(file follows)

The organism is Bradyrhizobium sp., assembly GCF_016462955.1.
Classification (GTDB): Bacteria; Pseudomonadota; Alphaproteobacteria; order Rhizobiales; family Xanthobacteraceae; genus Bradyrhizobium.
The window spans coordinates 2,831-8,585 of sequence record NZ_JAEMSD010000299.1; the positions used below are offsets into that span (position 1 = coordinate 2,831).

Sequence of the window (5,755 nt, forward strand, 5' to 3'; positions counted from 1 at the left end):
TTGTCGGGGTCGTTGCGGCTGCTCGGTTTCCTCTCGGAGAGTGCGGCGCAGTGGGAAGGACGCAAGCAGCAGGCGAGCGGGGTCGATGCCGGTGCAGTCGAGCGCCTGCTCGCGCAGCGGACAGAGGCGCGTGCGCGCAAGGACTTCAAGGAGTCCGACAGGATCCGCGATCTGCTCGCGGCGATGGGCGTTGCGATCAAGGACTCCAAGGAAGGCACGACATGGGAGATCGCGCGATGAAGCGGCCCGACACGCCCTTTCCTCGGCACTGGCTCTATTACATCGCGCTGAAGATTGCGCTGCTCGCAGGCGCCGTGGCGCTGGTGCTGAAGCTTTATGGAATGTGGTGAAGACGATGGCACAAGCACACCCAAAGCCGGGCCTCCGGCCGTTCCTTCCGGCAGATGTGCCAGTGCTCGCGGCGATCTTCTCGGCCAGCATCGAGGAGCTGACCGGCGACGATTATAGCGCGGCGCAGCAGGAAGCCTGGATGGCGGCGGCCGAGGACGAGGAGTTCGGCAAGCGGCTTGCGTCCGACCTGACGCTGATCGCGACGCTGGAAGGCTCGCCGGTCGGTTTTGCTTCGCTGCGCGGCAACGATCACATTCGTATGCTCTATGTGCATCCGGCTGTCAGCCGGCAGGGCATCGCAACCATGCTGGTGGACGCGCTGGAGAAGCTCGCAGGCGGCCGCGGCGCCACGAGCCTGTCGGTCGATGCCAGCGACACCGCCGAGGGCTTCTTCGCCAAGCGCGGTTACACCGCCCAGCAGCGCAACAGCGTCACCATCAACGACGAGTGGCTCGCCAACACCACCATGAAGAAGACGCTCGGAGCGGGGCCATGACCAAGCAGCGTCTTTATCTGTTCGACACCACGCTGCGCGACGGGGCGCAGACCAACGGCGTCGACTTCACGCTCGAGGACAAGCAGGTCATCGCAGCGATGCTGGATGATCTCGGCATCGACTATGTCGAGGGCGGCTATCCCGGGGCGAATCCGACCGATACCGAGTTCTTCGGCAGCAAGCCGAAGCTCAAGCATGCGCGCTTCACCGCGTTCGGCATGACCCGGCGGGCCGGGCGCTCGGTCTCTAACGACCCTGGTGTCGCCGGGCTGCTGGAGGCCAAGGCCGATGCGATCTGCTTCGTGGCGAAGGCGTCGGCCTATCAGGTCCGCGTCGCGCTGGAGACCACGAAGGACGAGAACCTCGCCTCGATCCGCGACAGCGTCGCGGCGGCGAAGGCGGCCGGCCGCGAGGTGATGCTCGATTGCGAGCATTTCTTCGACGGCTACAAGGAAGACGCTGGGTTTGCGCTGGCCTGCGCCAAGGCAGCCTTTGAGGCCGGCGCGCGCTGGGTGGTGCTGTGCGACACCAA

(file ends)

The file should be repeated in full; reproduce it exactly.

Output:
The organism is Bradyrhizobium sp., assembly GCF_016462955.1.
Classification (GTDB): Bacteria; Pseudomonadota; Alphaproteobacteria; order Rhizobiales; family Xanthobacteraceae; genus Bradyrhizobium.
The window spans coordinates 2,831-8,585 of sequence record NZ_JAEMSD010000299.1; the positions used below are offsets into that span (position 1 = coordinate 2,831).

Sequence of the window (5,755 nt, forward strand, 5' to 3'; positions counted from 1 at the left end):
TTGTCGGGGTCGTTGCGGCTGCTCGGTTTCCTCTCGGAGAGTGCGGCGCAGTGGGAAGGACGCAAGCAGCAGGCGAGCGGGGTCGATGCCGGTGCAGTCGAGCGCCTGCTCGCGCAGCGGACAGAGGCGCGTGCGCGCAAGGACTTCAAGGAGTCCGACAGGATCCGCGATCTGCTCGCGGCGATGGGCGTTGCGATCAAGGACTCCAAGGAAGGCACGACATGGGAGATCGCGCGATGAAGCGGCCCGACACGCCCTTTCCTCGGCACTGGCTCTATTACATCGCGCTGAAGATTGCGCTGCTCGCAGGCGCCGTGGCGCTGGTGCTGAAGCTTTATGGAATGTGGTGAAGACGATGGCACAAGCACACCCAAAGCCGGGCCTCCGGCCGTTCCTTCCGGCAGATGTGCCAGTGCTCGCGGCGATCTTCTCGGCCAGCATCGAGGAGCTGACCGGCGACGATTATAGCGCGGCGCAGCAGGAAGCCTGGATGGCGGCGGCCGAGGACGAGGAGTTCGGCAAGCGGCTTGCGTCCGACCTGACGCTGATCGCGACGCTGGAAGGCTCGCCGGTCGGTTTTGCTTCGCTGCGCGGCAACGATCACATTCGTATGCTCTATGTGCATCCGGCTGTCAGCCGGCAGGGCATCGCAACCATGCTGGTGGACGCGCTGGAGAAGCTCGCAGGCGGCCGCGGCGCCACGAGCCTGTCGGTCGATGCCAGCGACACCGCCGAGGGCTTCTTCGCCAAGCGCGGTTACACCGCCCAGCAGCGCAACAGCGTCACCATCAACGACGAGTGGCTCGCCAACACCACCATGAAGAAGACGCTCGGAGCGGGGCCATGACCAAGCAGCGTCTTTATCTGTTCGACACCACGCTGCGCGACGGGGCGCAGACCAACGGCGTCGACTTCACGCTCGAGGACAAGCAGGTCATCGCAGCGATGCTGGATGATCTCGGCATCGACTATGTCGAGGGCGGCTATCCCGGGGCGAATCCGACCGATACCGAGTTCTTCGGCAGCAAGCCGAAGCTCAAGCATGCGCGCTTCACCGCGTTCGGCATGACCCGGCGGGCCGGGCGCTCGGTCTCTAACGACCCTGGTGTCGCCGGGCTGCTGGAGGCCAAGGCCGATGCGATCTGCTTCGTGGCGAAGGCGTCGGCCTATCAGGTCCGCGTCGCGCTGGAGACCACGAAGGACGAGAACCTCGCCTCGATCCGCGACAGCGTCGCGGCGGCGAAGGCGGCCGGCCGCGAGGTGATGCTCGATTGCGAGCATTTCTTCGACGGCTACAAGGAAGACGCTGGGTTTGCGCTGGCCTGCGCCAAGGCAGCCTTTGAGGCCGGCGCGCGCTGGGTGGTGCTGTGCGACACCAA